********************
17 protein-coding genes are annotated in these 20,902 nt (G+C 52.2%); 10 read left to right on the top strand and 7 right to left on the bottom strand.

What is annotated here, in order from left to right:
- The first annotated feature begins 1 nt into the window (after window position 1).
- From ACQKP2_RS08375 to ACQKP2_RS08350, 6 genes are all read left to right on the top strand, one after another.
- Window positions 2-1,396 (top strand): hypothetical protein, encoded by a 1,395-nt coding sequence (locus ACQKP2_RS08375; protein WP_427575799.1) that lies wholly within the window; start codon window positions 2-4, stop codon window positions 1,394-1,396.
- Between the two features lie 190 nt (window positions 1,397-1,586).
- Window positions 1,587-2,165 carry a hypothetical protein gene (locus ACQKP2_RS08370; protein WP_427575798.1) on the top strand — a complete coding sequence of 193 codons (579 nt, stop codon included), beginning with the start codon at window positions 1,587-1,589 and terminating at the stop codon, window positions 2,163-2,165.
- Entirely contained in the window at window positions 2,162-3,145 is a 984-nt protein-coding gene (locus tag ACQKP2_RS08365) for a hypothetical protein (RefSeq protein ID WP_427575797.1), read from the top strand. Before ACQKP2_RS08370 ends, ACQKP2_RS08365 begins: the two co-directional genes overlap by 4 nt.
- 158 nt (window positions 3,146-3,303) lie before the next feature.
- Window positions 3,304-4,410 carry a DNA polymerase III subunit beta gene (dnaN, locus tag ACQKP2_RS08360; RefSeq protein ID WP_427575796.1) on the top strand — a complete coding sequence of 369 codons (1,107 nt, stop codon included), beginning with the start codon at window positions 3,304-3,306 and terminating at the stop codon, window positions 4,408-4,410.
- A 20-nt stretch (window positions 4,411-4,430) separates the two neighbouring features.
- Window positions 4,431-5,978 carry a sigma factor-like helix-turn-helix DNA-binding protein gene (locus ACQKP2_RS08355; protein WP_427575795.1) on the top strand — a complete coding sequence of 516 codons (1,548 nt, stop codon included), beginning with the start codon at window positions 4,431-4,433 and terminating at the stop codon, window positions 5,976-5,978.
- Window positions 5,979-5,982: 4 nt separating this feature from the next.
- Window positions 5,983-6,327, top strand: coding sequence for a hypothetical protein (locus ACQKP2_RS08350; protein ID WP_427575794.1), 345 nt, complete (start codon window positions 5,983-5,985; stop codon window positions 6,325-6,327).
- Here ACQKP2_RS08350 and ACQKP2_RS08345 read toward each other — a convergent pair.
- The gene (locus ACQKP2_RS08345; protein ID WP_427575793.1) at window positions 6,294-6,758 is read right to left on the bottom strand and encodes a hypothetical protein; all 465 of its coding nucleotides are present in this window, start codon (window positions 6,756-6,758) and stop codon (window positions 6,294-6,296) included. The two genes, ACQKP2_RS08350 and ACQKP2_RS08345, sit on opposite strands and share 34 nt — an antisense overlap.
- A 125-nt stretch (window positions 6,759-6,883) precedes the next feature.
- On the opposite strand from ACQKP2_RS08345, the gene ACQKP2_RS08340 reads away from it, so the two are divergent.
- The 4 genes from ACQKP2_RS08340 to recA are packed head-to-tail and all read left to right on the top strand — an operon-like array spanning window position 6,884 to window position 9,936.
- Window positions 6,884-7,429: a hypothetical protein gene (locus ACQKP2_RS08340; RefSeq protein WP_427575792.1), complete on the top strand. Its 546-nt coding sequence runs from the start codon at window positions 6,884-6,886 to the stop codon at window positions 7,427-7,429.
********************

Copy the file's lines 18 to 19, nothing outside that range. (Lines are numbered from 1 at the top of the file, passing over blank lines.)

- On the opposite strand from ACQKP2_RS08345, the gene ACQKP2_RS08340 reads away from it, so the two are divergent.
- The 4 genes from ACQKP2_RS08340 to recA are packed head-to-tail and all read left to right on the top strand — an operon-like array spanning window position 6,884 to window position 9,936.